Threat #3: Reluctance to evolve & poor timing

Not changing/innovating sufficiently, or continuing to stand firm in values that consumers may no longer find relevant, can break your business model, and fast. Similarly, if the speed that your brand moves forward is out of sync with the speed at which your consumers want, need or accept change, your brand reputation will quickly move into the ‘confusing’ category.

Consider the following:

  • What do your customers feel most impatient about?
  • What, realistically, do they have time for?
  • How fast are your competitors moving (and is this appropriate for the market?)
  • What can you learn from your industry in where to speed up and where to slow down?

These are all valid lessons and again, they must always be considered in the context of your greater business strategy.

Threat #4: Misplaced marketing spend

Everyone wants the best bang for their buck and ROI in any marketing campaign, of course, is important. Increasingly, we’re seeing the responsibility for marketers to spend their budget widely becoming a hot topic in big business… however unfortunately, marketing spend is usually decided either:

  • By what’s leftover from other ‘more important’ budget items;
  • By what’s seen as ‘the least possible spend that we can get away with’; or
  • By what’s seen as ‘the best way to outspend our competitors’.

None of these options are sound. Leaving key financial decisions to the dregs of other components of your overheads is in no way strategic, a ‘least effort possible’ approach never occurs in isolation and is usually also apparent in your customer service process (and that never ends well), and outspending your competitors is in no way sustainable (especially if you’re not outsmarting them, too).

When you couple this with the increasing pressure to be everything to everyone and everywhere online (Facebook! Twitter! YouTube! Snapchat! Instagram! LinkedIn!), strategic marketing plans – even if strong initially – are easily diluted by being spread too thin in relation to the resources managing those efforts, customer desires and where your audience actually wants to see you.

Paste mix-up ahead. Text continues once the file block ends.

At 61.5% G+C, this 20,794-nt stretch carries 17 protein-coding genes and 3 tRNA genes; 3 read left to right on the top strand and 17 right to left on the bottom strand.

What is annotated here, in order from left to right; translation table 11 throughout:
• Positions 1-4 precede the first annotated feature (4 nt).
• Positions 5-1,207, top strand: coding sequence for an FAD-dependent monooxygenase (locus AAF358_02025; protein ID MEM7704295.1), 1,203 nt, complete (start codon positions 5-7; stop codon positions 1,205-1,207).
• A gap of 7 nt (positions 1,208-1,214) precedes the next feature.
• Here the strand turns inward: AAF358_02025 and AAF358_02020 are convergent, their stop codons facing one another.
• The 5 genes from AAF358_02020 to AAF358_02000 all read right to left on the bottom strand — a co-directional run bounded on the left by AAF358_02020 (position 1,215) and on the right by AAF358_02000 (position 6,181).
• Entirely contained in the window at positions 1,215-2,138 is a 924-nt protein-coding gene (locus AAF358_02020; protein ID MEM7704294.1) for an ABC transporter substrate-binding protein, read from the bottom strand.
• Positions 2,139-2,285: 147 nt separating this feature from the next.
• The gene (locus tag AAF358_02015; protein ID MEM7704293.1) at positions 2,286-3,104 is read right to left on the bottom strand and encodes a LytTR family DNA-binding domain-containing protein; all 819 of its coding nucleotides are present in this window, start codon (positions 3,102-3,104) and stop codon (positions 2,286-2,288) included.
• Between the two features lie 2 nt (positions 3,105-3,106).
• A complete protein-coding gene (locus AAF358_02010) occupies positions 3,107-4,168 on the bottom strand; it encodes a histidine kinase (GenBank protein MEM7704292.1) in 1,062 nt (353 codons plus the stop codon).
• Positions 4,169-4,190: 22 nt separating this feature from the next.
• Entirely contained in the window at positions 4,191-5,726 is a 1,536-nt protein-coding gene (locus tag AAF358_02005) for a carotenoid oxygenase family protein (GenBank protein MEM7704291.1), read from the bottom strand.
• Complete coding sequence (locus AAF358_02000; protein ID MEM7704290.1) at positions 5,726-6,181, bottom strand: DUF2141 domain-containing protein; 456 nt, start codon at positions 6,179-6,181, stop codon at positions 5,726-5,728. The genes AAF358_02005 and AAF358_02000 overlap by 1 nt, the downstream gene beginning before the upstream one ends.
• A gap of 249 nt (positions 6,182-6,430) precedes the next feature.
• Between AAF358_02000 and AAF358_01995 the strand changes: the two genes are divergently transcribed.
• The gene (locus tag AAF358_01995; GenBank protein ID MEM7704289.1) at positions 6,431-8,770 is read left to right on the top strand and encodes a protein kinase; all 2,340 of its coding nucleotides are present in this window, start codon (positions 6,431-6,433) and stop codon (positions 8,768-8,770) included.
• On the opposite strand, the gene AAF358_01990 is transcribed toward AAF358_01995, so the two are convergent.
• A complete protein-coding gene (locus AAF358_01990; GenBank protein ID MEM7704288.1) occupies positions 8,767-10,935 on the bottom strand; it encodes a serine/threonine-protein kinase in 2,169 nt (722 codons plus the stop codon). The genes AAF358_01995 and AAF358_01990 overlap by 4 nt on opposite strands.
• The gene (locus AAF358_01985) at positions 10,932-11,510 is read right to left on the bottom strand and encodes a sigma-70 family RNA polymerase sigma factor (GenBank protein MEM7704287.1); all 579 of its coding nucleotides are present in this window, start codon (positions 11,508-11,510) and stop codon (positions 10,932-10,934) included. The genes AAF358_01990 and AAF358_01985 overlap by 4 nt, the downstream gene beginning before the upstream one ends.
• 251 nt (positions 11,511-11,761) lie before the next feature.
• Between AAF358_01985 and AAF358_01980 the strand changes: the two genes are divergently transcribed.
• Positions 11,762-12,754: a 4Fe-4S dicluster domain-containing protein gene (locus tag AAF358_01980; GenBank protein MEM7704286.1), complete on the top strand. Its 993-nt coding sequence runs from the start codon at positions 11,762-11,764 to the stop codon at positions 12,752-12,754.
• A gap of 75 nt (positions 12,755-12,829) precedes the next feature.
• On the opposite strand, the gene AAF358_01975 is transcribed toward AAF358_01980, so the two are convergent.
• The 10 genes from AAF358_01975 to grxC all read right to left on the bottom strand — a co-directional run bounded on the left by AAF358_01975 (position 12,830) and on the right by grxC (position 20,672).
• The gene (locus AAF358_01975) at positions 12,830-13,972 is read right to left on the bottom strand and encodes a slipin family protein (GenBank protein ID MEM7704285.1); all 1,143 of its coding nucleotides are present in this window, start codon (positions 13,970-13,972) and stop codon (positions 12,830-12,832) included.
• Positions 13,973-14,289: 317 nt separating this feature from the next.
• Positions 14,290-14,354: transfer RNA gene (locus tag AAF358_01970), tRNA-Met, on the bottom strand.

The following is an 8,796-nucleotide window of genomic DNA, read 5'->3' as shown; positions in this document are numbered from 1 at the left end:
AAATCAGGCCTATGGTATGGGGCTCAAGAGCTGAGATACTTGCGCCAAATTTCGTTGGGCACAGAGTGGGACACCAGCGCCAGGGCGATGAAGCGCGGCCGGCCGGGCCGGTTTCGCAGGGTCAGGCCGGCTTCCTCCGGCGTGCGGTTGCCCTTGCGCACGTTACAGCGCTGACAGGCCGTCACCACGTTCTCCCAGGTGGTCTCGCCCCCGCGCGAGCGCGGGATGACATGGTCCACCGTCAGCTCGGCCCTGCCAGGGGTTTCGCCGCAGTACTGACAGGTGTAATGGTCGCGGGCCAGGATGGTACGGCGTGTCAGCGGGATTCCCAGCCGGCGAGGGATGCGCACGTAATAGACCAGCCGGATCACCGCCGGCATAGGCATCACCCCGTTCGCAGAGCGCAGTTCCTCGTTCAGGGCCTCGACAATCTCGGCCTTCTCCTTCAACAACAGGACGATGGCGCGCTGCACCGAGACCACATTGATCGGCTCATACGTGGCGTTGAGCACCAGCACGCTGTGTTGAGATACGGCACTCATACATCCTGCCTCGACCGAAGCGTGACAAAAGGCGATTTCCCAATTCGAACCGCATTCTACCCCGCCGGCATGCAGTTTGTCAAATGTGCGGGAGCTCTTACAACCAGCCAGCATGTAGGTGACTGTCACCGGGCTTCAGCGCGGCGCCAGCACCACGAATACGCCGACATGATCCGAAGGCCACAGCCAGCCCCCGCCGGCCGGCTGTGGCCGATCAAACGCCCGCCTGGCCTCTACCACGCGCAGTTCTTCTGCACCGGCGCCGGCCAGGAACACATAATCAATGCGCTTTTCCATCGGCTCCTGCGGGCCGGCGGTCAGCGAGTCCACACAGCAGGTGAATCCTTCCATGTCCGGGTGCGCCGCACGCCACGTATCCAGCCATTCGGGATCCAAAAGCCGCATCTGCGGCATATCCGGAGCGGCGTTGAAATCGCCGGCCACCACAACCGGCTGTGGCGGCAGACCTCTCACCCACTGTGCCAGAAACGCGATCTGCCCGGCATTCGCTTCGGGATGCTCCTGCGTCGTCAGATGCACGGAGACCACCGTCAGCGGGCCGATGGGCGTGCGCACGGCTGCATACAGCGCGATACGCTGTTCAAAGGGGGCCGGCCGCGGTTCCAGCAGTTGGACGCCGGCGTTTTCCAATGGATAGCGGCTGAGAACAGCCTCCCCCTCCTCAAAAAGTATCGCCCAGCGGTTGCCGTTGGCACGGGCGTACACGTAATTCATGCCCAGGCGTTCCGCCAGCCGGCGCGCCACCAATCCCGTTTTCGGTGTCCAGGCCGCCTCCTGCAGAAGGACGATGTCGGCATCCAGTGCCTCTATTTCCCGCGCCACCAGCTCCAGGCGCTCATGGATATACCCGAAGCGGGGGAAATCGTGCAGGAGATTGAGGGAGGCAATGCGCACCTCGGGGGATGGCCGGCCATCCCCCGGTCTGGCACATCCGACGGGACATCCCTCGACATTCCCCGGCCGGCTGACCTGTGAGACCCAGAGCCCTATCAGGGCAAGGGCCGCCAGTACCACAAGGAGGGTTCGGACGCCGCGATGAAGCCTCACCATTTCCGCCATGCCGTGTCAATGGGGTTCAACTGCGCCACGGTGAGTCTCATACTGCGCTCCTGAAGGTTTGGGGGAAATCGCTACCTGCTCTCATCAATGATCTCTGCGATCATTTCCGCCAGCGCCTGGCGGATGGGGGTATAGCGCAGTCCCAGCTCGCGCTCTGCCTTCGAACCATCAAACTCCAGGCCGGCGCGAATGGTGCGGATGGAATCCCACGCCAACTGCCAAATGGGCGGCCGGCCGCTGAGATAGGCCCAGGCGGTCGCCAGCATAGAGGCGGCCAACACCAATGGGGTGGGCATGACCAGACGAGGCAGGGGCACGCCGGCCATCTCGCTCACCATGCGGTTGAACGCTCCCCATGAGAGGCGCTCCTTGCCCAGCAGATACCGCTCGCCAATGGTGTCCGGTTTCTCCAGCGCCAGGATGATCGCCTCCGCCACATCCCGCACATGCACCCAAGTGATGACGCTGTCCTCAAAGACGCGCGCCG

Once strategy is diluted, KPIs are dropped and ‘success’ becomes an ever-distant mirage that no one in your organisation is exactly sure how to measure. As a result, your brand appears wishy washy, poorly timed (see above) and that, again, loses trust.

Threat #5: Low insight (or inaccurate insight)

The life and death of your brand success hinges on your business’ ability to accurately read the human needs of your consumers and translate them into tangible, desirable and problem-solving ideas/concepts/products/services.

Of course, human emotion can’t always be measured in a tracking dashboard but the ability (or lack thereof) to find the humanity in your marketing intelligence dictates how your brand will succeed or fail in the eyes of your consumer.

In recent years, the emphasis on ‘big data’ has created an influx of brands that focus on their macro landscapes without considering the vital role of emotional pull.

The only true way to safeguard your brand against these threats is through a comprehensive audit, review and improvement process… not just of your brand, but of your business (including its systems, strategies and processes) as a whole. Smart, innovative brands who are committed to staying ahead of the curve must take brand seriously now, more than ever. How will your brand adapt in 2020?